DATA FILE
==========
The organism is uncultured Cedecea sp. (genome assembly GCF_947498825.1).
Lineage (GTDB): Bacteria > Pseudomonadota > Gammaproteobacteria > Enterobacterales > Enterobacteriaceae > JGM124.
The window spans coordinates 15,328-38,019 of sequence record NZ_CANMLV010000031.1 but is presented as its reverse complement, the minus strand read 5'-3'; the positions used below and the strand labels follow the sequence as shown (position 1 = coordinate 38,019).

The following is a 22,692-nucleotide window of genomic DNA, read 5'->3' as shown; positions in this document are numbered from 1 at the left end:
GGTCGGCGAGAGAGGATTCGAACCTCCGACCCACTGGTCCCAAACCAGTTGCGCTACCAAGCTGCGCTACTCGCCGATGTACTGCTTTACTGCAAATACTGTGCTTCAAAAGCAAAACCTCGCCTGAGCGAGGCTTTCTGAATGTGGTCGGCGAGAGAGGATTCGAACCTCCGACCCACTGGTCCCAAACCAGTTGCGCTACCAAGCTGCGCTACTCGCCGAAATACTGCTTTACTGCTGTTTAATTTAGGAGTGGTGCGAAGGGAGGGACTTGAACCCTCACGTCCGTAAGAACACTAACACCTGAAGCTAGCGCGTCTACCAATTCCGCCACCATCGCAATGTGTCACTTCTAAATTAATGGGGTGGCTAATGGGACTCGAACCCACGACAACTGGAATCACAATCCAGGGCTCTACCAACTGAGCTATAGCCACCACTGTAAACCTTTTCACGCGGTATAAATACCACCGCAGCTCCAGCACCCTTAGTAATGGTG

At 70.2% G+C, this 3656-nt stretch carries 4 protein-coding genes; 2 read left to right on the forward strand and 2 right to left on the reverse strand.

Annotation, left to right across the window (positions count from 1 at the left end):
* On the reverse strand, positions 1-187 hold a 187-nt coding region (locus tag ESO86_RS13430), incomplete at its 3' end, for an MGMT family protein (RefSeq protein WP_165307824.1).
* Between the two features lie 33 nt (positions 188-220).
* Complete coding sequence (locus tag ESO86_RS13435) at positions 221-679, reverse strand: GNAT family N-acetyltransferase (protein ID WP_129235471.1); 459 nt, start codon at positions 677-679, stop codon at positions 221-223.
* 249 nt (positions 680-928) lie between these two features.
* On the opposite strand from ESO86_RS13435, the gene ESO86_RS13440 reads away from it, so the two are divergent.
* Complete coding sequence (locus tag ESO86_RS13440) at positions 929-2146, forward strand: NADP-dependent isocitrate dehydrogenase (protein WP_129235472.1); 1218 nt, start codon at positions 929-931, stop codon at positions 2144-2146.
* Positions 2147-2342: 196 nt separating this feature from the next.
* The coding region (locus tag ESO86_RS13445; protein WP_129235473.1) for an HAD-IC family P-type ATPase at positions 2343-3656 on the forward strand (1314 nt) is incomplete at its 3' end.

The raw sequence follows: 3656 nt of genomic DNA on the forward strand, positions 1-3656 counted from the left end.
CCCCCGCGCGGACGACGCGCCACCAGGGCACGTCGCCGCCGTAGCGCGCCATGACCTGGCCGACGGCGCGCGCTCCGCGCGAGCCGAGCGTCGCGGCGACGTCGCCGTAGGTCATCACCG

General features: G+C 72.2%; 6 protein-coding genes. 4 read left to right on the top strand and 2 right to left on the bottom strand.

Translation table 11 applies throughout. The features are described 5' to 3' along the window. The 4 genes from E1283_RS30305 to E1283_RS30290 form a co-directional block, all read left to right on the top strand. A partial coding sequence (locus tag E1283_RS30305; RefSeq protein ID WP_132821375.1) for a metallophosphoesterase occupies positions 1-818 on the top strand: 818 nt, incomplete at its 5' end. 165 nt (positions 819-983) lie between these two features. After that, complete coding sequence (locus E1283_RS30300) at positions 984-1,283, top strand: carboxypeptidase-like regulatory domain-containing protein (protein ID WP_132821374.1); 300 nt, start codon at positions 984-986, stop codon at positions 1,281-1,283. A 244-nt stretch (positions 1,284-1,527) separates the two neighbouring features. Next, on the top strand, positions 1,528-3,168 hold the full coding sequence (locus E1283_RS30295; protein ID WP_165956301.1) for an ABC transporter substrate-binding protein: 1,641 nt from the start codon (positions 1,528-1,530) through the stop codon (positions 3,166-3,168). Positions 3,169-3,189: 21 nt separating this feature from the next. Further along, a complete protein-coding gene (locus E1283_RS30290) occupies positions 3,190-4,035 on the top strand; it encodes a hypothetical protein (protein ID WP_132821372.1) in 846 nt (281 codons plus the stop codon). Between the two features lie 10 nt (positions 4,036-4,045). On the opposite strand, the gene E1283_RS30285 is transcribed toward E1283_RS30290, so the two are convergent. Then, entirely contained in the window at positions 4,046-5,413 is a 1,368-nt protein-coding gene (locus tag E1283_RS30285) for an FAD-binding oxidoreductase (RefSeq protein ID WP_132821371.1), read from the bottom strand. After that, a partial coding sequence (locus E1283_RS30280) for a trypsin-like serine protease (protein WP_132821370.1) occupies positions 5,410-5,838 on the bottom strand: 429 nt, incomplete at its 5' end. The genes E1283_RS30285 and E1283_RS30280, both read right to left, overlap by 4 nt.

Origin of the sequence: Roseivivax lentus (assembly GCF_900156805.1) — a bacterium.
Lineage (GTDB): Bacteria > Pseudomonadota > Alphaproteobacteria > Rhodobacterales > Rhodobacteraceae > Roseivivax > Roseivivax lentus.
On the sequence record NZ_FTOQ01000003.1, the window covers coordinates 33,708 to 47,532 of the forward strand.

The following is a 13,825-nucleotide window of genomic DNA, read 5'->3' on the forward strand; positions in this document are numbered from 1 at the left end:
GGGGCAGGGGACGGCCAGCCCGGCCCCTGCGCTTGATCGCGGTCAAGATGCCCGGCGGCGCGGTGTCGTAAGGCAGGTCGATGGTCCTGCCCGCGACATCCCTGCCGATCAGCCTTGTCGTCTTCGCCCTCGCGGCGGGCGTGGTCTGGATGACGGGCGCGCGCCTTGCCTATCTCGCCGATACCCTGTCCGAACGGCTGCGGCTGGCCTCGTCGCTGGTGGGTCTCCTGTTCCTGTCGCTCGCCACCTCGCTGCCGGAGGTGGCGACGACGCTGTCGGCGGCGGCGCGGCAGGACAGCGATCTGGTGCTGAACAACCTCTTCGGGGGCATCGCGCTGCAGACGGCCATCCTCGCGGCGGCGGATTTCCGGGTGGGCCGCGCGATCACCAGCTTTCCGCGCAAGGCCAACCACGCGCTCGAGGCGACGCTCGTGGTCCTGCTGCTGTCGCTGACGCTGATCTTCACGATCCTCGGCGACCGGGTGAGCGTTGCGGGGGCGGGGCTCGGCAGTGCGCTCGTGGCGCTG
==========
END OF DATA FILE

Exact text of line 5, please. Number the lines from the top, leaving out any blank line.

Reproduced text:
GGTCGGCGAGAGAGGATTCGAACCTCCGACCCACTGGTCCCAAACCAGTTGCGCTACCAAGCTGCGCTACTCGCCGATGTACTGCTTTACTGCAAATACTGTGCTTCAAAAGCAAAACCTCGCCTGAGCGAGGCTTTCTGAATGTGGTCGGCGAGAGAGGATTCGAACCTCCGACCCACTGGTCCCAAACCAGTTGCGCTACCAAGCTGCGCTACTCGCCGAAATACTGCTTTACTGCTGTTTAATTTAGGAGTGGTGCGAAGGGAGGGACTTGAACCCTCACGTCCGTAAGAACACTAACACCTGAAGCTAGCGCGTCTACCAATTCCGCCACCATCGCAATGTGTCACTTCTAAATTAATGGGGTGGCTAATGGGACTCGAACCCACGACAACTGGAATCACAATCCAGGGCTCTACCAACTGAGCTATAGCCACCACTGTAAACCTTTTCACGCGGTATAAATACCACCGCAGCTCCAGCACCCTTAGTAATGGTG